I did, and then I didn’t: Being a divorced twenty-something at Positive and Promise

Cross-posted from: Positive & Promise
Originally published: 25.01.14

I have decided that my goal will be to update Positive and Promise by Monday, at least every other week. Originally, I thought Sunday night might make a nice, tidy deadline, but, let’s face it, I am watching “Downton Abbey” on Sunday nights. And, if I can catch up soon enough, I will be watching “Sherlock” as well. One has to manage one’s priorities responsibly.

Generally, I also will do my best to alternate more somber posts, like the one from last week, with pieces that are more light-hearted. But everything that follows has been on my mind for some time now, and I would like to put it into words.

Writing this piece will be simplest if I begin with the absolute basics:

When I was twenty-three years old, I got engaged to my college boyfriend. When I was twenty-five years old, I married him. Ten months later, we legally separated. A little over a year after we married, our divorce became official.

Anyone who has been in my shoes knows that a whirlwind marriage is anything but uncomplicated, even if it is only a brief foray into the world of matrimony. For one thing, like most people who decide to marry, I entered into marriage with the full intention of remaining married. But before long, I realized that I had been ill-equipped to make the promises that accompany marriage – even though I was positively chomping at the bit to make them.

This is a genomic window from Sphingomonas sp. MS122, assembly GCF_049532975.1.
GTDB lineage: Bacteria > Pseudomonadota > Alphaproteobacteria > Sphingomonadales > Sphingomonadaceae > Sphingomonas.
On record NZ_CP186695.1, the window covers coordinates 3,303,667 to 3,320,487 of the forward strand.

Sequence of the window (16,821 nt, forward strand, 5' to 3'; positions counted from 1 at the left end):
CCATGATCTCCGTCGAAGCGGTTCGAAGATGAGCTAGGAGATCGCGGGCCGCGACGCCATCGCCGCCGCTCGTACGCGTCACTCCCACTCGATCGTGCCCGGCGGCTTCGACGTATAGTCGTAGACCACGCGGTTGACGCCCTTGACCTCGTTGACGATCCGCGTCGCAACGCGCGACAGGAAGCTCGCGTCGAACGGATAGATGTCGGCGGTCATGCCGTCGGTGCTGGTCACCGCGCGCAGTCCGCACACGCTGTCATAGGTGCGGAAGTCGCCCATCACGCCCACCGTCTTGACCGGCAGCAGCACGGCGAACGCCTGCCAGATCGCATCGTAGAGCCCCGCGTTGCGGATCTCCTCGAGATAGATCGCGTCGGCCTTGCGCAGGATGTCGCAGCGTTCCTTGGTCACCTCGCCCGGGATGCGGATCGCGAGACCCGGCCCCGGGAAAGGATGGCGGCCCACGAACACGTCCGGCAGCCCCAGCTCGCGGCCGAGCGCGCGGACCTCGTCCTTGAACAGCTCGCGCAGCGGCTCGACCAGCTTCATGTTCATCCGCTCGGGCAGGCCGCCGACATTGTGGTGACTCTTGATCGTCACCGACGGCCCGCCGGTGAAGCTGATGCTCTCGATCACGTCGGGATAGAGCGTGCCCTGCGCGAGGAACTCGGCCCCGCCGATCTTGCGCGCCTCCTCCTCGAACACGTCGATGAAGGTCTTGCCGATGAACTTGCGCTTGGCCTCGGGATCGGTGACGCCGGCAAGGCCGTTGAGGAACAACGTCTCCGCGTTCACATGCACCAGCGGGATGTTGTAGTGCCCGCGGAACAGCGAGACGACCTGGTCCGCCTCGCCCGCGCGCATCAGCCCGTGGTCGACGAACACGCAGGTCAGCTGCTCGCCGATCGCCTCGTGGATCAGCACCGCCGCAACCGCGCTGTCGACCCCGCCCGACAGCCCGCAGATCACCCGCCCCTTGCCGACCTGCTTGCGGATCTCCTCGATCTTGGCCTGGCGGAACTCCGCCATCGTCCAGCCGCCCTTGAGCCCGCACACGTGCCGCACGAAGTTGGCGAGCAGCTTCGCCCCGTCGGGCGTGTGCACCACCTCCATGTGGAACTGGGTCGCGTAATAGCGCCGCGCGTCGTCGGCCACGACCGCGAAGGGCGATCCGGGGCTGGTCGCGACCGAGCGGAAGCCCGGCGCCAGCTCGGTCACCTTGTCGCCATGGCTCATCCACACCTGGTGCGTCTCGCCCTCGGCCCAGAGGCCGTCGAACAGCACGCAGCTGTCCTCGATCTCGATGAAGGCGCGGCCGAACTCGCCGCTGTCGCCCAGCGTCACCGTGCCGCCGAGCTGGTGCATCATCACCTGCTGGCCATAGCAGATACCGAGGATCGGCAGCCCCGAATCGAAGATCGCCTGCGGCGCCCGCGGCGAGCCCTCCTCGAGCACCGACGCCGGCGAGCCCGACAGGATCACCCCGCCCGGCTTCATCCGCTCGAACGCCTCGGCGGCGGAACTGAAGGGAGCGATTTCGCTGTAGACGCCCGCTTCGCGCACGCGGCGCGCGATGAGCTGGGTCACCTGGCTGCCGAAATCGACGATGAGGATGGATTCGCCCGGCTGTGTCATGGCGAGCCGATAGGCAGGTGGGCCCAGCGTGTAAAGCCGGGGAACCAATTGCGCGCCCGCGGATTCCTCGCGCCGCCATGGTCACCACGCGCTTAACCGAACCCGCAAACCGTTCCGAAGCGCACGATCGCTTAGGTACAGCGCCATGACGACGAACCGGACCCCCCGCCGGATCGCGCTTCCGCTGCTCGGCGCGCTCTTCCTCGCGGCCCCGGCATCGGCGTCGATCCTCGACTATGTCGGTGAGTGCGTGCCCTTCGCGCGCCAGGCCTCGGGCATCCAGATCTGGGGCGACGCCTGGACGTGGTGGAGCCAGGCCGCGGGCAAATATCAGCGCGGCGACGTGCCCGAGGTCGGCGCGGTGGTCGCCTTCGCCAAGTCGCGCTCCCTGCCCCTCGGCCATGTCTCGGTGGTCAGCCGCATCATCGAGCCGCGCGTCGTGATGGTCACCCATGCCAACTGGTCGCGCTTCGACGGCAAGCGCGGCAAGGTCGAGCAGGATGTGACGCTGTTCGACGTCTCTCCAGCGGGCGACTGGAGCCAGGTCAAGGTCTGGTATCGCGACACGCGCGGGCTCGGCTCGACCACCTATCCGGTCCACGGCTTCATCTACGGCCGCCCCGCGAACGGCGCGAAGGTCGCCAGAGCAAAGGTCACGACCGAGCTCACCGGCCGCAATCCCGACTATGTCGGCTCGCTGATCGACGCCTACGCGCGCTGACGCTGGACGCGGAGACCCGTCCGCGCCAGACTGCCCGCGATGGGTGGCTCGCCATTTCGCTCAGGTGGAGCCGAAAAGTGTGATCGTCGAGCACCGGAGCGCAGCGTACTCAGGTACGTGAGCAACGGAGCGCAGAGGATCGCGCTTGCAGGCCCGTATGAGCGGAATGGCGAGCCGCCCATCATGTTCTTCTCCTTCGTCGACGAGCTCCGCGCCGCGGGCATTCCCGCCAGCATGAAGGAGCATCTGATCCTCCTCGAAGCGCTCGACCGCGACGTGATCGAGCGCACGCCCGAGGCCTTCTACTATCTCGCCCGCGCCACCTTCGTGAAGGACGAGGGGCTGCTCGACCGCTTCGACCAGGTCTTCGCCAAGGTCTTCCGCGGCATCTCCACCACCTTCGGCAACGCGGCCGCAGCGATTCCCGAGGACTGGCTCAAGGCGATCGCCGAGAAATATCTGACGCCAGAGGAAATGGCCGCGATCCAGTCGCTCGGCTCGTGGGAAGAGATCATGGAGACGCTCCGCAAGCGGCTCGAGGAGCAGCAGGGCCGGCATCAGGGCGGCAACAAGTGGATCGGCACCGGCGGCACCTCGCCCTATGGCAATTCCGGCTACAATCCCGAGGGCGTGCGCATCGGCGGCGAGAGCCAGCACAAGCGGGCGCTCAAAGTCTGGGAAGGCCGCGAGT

Read more I did, and then I didn’t: Being a divorced twenty-something at Positive and Promise


Cross-posted from: Suppressed Histories Archives

The Private War of Mrs. Packard by Barbara Sapinsley is a classic case of the legal subjugation of women in Euro/American society, a legacy of Pauline scripture and medieval law all the way through Blackstone and the Napoleonic code. An Illinois housewife in Kankakee, married to a  Calvinist minister, dared to disagree with the dogma of humankind’s “total depravity” (by original sin) and to refuse the absolute obedience that her husband demanded.

After browbeating her for years, in 1860 Theophilus Packard had his wife  forcibly removed from home and locked up in a mental hospital for years. Illinois law, as of 1851, allowed husbands absolute authority to do this,  without any restraint whatsoever: “Married women and infants who, in the judgment of the medical superintendent of the state asylum at Jacksonville, are evidently insane or distracted [i.e., distressed or upset] may be entered or detained in the hospital at the request of the husband of the woman or the guardian of the infant, without the evidence of insanity required in other cases.” [p. 66]

There was ample precedent for this in the chattel status and legal minority of women in most European law. The medieval term for it was couverture; the male literally covered the woman, eclipsing her personhood, her name, and her rights with his own privilege as head of household. Countless laws allowed him to beat, to “chastise” and “correct” his wife (and children), with the smug approval of church and state. He had absolute control over her body, her property, and her children.